The Australian Cyclotorna monocetra Meyr. and other Cyclotorna spp. show a remarkable adaptation for feeding. Young larvae are parasitic or predaceous on Cicadellidae, while later stages feed entirely on body fluids of ant larvae (Dodd 1912). This obligatory change of food at an intermediate point in the larval period was considered most unusual, especially as it seems to subject the species to considerable hazard (Clausen 1940). The larvae are also dependent on the ants themselves in order to gain access to the nest.
Female moths lay their eggs in large numbers on the twigs in the vicinity of leafhopper colonies. On Hatching, young larvae move about until a prey is found, after which they attach themselves and begin feeding. They change position on the host body somewhat, but later are found primarily on the abdomen. If wing pads are developed on the host, feeding is usually beneath one, which is as a result forced out of its normal position. One to 8 larvae may be found on a single leafhopper, and a silken web, extended at one side to form a delicate wall, is formed underneath the host. A portion of hosts probably dies without reaching the adult stage. The cyclotorinid larvae sometimes move from one host to another, and thus they are best considered predators with considerable advancement toward obligate parasitism.
The larvae leave their leafhopper hosts before completing the first instar. They construct a light, oval and flat cocoon within which the first molt occurs. Second instar larvae emerge from this cocoon 3 days later to move a short distance away. Then they assume a peculiar attitude, with both ends of the body raised so that they almost meet over the dorsum. When mound ants, Iriodomyrmex purpureus Smith, find these larvae they are quickly seized and carried into the nest. Here they feed on the body fluids of the ant larvae and at the same time provide food for the ants through their secretions. When growth is complete, the larvae leave the ant nest and ascend a tree nearby, where they spin cocoons in crevices of bark, etc. At adult emergence, the pupal skin remains partly extruded from the mouth of the cocoon, and the pupal stage takes 19-20 days (Clausen 1940/1962).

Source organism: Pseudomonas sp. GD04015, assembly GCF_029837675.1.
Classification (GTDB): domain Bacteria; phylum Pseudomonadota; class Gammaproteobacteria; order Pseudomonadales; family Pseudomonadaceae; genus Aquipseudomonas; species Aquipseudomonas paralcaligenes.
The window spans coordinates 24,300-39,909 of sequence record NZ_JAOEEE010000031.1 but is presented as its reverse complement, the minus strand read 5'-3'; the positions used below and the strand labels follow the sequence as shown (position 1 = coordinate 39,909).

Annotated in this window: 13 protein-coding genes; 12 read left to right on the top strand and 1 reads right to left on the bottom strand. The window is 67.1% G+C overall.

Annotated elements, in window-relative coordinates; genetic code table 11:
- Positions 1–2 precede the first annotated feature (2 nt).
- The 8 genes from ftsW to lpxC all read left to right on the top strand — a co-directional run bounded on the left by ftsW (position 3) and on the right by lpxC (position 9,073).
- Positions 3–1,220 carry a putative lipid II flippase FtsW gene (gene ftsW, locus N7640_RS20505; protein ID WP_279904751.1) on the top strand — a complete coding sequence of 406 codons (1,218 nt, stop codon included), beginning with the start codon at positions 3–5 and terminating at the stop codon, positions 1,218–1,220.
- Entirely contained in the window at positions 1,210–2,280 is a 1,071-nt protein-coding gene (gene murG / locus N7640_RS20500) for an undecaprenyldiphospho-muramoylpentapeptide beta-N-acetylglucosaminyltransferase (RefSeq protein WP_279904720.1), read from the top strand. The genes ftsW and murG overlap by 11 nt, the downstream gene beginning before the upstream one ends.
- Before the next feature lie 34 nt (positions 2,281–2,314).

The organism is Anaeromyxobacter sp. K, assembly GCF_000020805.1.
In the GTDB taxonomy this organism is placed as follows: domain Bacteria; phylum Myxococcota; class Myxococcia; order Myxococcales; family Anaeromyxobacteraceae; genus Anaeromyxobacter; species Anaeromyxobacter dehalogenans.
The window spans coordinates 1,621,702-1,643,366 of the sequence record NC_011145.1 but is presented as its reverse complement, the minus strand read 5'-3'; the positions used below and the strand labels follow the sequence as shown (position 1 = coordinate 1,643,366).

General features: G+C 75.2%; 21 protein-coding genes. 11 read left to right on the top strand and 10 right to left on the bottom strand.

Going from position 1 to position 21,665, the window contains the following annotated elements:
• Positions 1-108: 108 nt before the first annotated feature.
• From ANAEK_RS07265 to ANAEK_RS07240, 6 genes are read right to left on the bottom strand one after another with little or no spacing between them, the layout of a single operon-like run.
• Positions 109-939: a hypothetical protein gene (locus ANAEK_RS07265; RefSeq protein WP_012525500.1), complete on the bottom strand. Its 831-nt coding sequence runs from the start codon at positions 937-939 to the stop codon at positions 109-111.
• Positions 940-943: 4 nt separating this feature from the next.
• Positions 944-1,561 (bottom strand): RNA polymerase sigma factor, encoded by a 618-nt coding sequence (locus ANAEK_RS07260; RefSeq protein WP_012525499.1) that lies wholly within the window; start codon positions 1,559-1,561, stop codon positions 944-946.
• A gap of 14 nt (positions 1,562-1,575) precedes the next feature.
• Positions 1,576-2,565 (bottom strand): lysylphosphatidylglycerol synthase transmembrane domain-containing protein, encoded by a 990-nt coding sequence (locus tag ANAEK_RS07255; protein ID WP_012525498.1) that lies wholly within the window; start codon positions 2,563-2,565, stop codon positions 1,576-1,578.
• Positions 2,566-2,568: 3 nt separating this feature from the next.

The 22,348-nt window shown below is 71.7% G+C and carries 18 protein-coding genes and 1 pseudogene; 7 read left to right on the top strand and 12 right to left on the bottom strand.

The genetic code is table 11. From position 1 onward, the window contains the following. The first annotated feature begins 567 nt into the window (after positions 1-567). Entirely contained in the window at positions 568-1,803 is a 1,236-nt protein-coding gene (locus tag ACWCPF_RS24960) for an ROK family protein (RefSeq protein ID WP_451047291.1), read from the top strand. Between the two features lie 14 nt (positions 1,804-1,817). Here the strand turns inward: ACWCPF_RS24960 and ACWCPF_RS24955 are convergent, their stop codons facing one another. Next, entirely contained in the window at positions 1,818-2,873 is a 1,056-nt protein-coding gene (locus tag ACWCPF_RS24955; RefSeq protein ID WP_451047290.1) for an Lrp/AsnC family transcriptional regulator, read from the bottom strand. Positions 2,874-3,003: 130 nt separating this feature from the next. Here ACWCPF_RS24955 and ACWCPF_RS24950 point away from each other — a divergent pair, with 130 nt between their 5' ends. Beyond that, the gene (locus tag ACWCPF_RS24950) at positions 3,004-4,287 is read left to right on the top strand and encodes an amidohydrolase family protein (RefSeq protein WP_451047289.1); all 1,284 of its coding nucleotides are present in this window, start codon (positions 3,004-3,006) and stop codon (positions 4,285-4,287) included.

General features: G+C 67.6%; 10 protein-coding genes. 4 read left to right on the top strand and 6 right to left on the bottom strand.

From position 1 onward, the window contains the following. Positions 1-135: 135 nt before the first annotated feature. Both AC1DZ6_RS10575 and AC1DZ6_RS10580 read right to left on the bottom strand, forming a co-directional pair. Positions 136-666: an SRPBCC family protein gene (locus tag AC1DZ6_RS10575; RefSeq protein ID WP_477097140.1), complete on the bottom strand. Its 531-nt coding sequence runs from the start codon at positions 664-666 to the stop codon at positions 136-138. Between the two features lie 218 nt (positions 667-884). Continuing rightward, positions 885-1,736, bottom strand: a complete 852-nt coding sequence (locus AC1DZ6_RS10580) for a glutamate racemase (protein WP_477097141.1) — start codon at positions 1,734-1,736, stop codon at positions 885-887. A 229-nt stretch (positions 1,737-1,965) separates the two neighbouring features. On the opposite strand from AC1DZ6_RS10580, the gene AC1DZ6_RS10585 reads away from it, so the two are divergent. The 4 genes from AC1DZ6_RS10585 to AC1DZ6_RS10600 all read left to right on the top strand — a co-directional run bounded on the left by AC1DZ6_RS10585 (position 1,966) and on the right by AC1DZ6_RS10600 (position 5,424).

The oblong eggs are very tiny and bear pronounced longitudinal striations. First instar larvae are oval and quite flat, with a median longitudinal ridge. They are at first a dull yellow but later become pink. There are no large differences between early 2nd instar and mature larvae. They b ear a close resemblance to woodlice. The body of the 2nd instar larva is very flat and oval, with a distinct median dorsal ridge. Each segment has at its lateral margin a fleshy pointed projection. Those on the last segment are produced into a pair of tail-like processes about as long as the body. The initial color is orange-red dorsally and white ventrally, which changes to pink and greenish-blue or blue, the coloration being due to the body contents showing through the transparent integument. Larvae of C. experta Meyr. do not have the lateral and caudal processes (Clausen 1940/1962).